It is not often these days that you come across something new that truly takes your breath away. Martin Wiesner’s exquisite Porsche model engine is precisely that.
Words and pictures: Wilhelm Lutjeharms
It all started when a Porsche and fellow motoring enthusiast 'phoned me and said I should meet a gentleman who "will be of interest to me". Fast forward 72 hours and Martin Wiesner and I are having a cup of coffee at the Weltevreden Estate outside Stellenbosch.
Martin started out by studying law and worked in the corporate legal environment for a number of years. However, as soon as the opportunity presented itself, he became involved in a specialist workshop at Zwartkops Raceway where his passion for Porsches and engines was further developed.
A few years ago he decided to teach himself how to use CAD (computer-aided design) and 3D printing. One thing led to another and today he produces several parts for classic Porsches and also supplies some significant clients.
However, that only laid the foundation for one of the prettiest pieces of art I was about to see, but first the story behind it all.
“Because I’ve scanned so many real engine parts over the course of a few years, I started to print small engine parts, for example a connecting rod, to calibrate my printers. I also have 3D resin printers, which can print in very fine detail.
“The result was that you could even see the part number on the specific, tiny parts. Some of my friends found the details so interesting, they asked if they could have them, as I was going to be throwing them away anyway.
“Later on friends started to ask me if I could make them more parts and they offered to pay for them. Then I started thinking, what if I could scan and print all the parts over time – I wonder what the result would be? Quickly I realised the more parts I added, the prettier the scale model engine was.
“The main reason why this started to fascinate me, was that I had built many real 911 engines in my life. Every time when I completed an engine rebuilt, I would stand back and think that this was simply one of the prettiest objects in life. But, it was such a tragedy that this engine must then go back into an engine bay for the next 30 years!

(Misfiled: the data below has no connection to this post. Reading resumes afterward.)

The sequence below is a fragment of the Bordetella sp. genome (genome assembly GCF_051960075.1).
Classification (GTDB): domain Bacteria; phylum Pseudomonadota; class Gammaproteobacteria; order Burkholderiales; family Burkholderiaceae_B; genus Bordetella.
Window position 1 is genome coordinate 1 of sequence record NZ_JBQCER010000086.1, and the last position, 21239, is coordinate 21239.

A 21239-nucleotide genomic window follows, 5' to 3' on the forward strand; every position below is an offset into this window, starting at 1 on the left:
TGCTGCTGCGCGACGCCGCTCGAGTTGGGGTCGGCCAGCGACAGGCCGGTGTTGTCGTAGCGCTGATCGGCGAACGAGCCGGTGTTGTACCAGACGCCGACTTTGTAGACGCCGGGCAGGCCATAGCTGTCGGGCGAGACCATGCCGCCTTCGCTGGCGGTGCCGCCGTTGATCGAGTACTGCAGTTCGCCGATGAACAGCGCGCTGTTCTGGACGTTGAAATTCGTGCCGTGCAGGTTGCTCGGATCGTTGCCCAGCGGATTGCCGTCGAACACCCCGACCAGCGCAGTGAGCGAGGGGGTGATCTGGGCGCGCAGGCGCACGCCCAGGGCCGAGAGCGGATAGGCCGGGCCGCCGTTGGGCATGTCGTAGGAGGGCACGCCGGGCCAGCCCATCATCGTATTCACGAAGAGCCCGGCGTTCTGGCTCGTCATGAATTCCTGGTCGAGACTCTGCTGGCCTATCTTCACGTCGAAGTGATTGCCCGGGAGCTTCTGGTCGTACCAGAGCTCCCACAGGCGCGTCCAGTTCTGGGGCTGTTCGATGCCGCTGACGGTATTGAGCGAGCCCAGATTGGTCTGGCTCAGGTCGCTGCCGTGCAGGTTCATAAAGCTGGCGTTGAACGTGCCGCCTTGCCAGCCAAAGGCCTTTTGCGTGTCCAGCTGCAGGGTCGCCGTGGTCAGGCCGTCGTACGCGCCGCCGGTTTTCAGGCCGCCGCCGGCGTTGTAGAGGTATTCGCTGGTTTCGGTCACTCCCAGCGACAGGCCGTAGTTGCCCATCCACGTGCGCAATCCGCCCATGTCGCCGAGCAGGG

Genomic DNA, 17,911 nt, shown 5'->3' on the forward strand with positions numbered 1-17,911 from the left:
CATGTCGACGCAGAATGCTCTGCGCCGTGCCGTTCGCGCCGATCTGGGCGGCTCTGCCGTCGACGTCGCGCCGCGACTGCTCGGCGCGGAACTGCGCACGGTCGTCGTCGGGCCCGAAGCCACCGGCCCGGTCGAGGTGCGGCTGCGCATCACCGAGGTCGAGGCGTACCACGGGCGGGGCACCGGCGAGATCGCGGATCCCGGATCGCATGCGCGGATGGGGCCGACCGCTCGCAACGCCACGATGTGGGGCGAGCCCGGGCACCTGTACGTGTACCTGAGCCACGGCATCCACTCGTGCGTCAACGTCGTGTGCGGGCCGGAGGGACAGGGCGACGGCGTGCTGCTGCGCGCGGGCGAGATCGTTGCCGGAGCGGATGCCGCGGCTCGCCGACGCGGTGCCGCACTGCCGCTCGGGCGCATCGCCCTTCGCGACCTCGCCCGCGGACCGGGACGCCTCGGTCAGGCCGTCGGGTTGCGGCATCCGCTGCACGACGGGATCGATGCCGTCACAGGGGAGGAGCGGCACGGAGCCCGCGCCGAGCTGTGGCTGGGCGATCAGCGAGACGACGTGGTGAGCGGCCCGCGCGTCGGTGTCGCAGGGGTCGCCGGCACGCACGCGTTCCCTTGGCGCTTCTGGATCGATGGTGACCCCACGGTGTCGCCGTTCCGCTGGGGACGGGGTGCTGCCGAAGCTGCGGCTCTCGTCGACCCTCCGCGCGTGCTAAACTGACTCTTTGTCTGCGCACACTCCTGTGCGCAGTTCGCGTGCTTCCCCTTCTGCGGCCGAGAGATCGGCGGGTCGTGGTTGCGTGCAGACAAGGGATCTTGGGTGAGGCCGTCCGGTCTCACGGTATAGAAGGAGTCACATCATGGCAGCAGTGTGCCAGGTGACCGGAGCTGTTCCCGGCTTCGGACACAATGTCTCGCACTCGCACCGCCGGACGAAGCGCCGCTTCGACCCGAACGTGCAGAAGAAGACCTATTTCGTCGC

“I realised that my project was heading towards a point where I could possibly hold such a model engine in my hands or be able to put it on a plinth and admire it from all sides. I then asked myself the question; What is the closest I can get to making an engine that looks identical to the original?
“I actively started to find and scan the missing parts I still needed to complete the engine. Some of these parts are very rare, but thankfully I had access to an original 901 engine, the very first 911 engines. It was actually the perfect engine for a project like this to kick off.
Although the final scanning took several months, that was not the most difficult part of the project.
“To put this engine together was by far the most challenging part. As this is not a real engine, you need to find other, more practical ways, of putting it all together. I had to develop a modular system by myself for building this engine. The result was that I did it over and over again until it was finally correct. To build this engine so that it looks like an original on the outside, but is put together in a totally different way on the inside, was by far the most difficult aspect of this project. This took me close to four years to figure out.
“I would finish an engine, only to then realise that if I did this differently or if that part was made in a different way, then it would simplify the entire process. However, that meant redesigning many of the parts. That takes another three months. This happened a number of times.
“Then people started showing interest in these engines and I started selling some of my prototypes. Some buyers even asked me to number the prototypes, as they are interested in collecting further models that I may produce. This made me realise that automotive and art enthusiasts appreciated my work. In the process I started to meet a number of interesting people, many of them seeing this engine as a serious piece of art.
“In my eyes the 901 engine is almost done. This means I am happy to sign it off and acknowledge that this is the best I can currently do, and that I’m now ready to start the next project. That is also why I’m in South Africa, as I’m busy scanning components for the next engine, which is the 2,0 S.”
Those are not the only plans Martin have in the pipeline though, as there are also talks of building a scale model of the special engine from the 911 R.
Once he unpacked his scale model engine, I could not keep my eyes off it. Secondly, the box in which the engine is transported is almost worth another article on its own!
R70 000 might seem like an exorbitant amount of money for a non-functional scale model engine, but as a piece of beautiful art and when taking into account the countless hours he has spent on this object, that amount seems completely justifiable.